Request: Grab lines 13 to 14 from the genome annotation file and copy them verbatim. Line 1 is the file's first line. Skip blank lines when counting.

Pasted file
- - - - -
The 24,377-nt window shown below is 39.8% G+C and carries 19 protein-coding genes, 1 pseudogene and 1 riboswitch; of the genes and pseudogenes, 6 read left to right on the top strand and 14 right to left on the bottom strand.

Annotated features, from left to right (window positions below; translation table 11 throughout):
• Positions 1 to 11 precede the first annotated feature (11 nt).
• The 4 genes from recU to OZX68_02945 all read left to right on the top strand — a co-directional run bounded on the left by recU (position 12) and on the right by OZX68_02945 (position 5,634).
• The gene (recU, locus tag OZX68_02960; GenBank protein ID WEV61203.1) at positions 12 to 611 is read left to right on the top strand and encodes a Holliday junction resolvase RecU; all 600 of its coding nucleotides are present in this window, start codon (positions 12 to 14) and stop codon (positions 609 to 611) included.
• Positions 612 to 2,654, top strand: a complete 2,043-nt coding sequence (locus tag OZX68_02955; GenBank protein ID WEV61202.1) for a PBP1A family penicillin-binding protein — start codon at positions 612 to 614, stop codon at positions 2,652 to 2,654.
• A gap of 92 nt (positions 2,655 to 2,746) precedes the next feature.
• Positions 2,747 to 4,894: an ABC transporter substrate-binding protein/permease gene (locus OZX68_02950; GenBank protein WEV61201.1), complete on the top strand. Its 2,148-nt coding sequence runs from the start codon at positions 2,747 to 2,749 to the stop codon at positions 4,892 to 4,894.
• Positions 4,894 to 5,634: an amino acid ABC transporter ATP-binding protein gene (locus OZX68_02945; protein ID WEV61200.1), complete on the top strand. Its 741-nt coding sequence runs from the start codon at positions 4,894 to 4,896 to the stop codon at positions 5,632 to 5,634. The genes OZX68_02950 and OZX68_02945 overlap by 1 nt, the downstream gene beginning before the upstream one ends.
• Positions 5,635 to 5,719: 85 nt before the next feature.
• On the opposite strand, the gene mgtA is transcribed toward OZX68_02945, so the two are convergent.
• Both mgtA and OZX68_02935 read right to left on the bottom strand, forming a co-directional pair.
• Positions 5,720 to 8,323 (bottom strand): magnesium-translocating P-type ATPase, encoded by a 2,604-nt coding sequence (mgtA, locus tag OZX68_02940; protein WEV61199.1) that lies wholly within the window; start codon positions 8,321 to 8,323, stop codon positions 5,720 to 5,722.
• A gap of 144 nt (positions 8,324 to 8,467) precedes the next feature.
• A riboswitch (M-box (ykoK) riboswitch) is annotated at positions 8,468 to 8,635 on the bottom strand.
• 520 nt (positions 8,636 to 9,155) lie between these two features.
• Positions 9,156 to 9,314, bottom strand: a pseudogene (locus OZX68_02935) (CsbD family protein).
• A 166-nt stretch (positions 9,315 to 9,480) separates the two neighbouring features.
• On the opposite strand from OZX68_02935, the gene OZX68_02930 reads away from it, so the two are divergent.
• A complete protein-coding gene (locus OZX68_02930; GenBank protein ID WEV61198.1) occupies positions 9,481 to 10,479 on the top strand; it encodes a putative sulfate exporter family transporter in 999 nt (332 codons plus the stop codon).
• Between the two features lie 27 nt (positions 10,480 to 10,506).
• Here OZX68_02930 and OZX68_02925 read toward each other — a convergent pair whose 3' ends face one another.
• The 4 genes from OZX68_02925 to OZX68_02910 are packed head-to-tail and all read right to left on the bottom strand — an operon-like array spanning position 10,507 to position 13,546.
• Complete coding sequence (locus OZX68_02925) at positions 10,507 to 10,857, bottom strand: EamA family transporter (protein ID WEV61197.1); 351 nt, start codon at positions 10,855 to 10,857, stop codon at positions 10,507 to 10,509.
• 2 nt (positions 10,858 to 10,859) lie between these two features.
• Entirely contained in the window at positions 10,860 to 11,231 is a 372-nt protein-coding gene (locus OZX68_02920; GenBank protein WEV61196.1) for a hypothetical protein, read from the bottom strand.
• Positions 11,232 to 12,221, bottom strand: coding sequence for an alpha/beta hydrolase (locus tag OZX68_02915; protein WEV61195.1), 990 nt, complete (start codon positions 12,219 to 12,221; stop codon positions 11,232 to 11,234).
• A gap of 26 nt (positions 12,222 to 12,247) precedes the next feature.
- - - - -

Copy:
• Positions 5,720 to 8,323 (bottom strand): magnesium-translocating P-type ATPase, encoded by a 2,604-nt coding sequence (mgtA, locus tag OZX68_02940; protein WEV61199.1) that lies wholly within the window; start codon positions 8,321 to 8,323, stop codon positions 5,720 to 5,722.
• A gap of 144 nt (positions 8,324 to 8,467) precedes the next feature.